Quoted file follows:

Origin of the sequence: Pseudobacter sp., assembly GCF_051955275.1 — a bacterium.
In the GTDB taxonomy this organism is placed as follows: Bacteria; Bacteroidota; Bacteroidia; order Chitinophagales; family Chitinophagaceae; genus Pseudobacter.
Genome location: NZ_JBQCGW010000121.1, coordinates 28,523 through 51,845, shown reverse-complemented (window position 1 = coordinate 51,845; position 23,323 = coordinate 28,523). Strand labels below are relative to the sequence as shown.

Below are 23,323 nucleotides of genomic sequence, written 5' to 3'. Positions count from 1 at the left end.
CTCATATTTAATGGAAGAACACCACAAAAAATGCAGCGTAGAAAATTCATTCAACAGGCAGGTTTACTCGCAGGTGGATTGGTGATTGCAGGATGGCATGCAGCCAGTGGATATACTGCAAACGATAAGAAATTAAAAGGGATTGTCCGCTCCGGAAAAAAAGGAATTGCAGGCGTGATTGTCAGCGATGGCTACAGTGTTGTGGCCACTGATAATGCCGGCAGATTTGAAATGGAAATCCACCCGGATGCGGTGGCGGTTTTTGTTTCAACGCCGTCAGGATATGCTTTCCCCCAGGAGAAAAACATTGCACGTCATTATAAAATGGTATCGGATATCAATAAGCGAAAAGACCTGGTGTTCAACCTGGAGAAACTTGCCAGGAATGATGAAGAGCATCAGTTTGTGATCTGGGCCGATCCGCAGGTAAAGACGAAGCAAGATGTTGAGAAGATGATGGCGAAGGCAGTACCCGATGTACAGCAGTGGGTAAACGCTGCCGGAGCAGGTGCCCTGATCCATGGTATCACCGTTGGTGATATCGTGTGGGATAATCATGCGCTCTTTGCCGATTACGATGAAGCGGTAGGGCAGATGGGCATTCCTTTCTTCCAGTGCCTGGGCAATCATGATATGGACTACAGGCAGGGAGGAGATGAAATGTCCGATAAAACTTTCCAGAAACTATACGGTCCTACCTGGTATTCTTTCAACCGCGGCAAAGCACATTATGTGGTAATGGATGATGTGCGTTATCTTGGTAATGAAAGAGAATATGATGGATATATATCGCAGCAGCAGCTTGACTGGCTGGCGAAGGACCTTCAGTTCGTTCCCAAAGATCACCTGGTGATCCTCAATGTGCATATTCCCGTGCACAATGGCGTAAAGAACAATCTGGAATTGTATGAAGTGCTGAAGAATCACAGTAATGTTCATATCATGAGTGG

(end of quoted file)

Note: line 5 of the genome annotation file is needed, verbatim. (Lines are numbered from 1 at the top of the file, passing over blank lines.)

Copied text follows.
CTCATATTTAATGGAAGAACACCACAAAAAATGCAGCGTAGAAAATTCATTCAACAGGCAGGTTTACTCGCAGGTGGATTGGTGATTGCAGGATGGCATGCAGCCAGTGGATATACTGCAAACGATAAGAAATTAAAAGGGATTGTCCGCTCCGGAAAAAAAGGAATTGCAGGCGTGATTGTCAGCGATGGCTACAGTGTTGTGGCCACTGATAATGCCGGCAGATTTGAAATGGAAATCCACCCGGATGCGGTGGCGGTTTTTGTTTCAACGCCGTCAGGATATGCTTTCCCCCAGGAGAAAAACATTGCACGTCATTATAAAATGGTATCGGATATCAATAAGCGAAAAGACCTGGTGTTCAACCTGGAGAAACTTGCCAGGAATGATGAAGAGCATCAGTTTGTGATCTGGGCCGATCCGCAGGTAAAGACGAAGCAAGATGTTGAGAAGATGATGGCGAAGGCAGTACCCGATGTACAGCAGTGGGTAAACGCTGCCGGAGCAGGTGCCCTGATCCATGGTATCACCGTTGGTGATATCGTGTGGGATAATCATGCGCTCTTTGCCGATTACGATGAAGCGGTAGGGCAGATGGGCATTCCTTTCTTCCAGTGCCTGGGCAATCATGATATGGACTACAGGCAGGGAGGAGATGAAATGTCCGATAAAACTTTCCAGAAACTATACGGTCCTACCTGGTATTCTTTCAACCGCGGCAAAGCACATTATGTGGTAATGGATGATGTGCGTTATCTTGGTAATGAAAGAGAATATGATGGATATATATCGCAGCAGCAGCTTGACTGGCTGGCGAAGGACCTTCAGTTCGTTCCCAAAGATCACCTGGTGATCCTCAATGTGCATATTCCCGTGCACAATGGCGTAAAGAACAATCTGGAATTGTATGAAGTGCTGAAGAATCACAGTAATGTTCATATCATGAGTGG